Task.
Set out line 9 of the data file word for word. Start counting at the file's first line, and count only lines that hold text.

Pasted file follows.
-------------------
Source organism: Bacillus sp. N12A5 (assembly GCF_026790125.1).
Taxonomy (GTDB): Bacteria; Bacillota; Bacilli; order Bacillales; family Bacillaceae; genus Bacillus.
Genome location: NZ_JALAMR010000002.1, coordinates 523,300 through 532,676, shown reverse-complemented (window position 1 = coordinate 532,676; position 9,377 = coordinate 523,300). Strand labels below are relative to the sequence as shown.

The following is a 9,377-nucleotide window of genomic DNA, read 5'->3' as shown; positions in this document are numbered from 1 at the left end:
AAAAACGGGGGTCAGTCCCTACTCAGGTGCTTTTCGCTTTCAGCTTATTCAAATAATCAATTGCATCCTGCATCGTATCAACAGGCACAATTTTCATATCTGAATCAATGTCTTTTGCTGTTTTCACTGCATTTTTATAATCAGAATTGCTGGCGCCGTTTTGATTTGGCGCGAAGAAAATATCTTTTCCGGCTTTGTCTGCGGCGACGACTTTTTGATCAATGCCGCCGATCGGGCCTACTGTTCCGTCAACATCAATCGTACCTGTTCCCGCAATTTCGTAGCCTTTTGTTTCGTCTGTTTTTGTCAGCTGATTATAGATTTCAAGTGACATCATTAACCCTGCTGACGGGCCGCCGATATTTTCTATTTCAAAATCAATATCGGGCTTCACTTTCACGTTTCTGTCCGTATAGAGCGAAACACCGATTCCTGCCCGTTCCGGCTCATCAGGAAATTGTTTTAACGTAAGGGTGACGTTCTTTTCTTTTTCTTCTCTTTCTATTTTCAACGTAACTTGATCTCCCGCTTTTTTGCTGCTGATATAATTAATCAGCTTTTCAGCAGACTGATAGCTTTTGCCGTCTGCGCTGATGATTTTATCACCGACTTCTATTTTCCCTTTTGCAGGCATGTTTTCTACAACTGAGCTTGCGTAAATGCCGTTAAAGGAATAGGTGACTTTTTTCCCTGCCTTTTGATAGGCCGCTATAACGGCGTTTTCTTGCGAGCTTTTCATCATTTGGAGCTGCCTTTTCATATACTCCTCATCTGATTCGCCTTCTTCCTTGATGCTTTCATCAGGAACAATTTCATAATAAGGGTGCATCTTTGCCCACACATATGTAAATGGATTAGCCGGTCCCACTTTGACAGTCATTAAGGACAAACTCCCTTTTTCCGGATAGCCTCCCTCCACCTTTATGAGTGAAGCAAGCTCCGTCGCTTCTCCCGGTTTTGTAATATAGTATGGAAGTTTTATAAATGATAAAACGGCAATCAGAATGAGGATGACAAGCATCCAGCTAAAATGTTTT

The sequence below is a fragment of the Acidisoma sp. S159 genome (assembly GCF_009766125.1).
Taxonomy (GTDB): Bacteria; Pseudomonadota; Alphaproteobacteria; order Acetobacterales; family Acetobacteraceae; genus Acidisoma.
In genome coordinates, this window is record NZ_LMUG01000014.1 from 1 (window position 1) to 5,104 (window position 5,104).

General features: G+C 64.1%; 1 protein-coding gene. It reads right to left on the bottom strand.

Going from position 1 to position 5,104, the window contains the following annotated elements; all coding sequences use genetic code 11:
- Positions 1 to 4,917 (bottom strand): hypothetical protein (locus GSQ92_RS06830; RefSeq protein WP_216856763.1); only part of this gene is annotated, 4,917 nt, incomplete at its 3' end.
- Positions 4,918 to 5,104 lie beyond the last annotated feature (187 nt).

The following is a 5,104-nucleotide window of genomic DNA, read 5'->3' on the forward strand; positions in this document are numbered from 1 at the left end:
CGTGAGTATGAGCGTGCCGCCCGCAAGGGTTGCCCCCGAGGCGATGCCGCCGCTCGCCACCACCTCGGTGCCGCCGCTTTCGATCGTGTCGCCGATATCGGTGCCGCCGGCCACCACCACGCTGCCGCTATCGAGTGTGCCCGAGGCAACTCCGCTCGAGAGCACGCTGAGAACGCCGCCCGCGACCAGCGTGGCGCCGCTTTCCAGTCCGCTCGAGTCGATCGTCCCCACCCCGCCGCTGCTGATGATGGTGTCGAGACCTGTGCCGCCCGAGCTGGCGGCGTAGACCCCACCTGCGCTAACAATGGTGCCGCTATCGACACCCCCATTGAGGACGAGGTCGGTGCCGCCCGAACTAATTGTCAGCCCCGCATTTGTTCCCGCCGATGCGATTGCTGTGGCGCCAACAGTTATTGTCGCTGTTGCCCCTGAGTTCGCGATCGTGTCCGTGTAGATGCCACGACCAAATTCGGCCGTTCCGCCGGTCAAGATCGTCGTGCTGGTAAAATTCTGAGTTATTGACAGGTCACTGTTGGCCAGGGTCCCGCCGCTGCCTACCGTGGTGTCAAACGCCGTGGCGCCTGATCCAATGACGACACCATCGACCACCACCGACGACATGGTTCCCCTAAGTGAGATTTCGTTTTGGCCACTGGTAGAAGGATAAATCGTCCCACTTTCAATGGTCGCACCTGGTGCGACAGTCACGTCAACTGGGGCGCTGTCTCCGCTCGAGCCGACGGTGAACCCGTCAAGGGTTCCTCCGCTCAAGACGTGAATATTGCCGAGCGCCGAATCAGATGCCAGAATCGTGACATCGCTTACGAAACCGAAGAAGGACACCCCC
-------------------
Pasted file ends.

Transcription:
General features: G+C 64.1%; 1 protein-coding gene. It reads right to left on the bottom strand.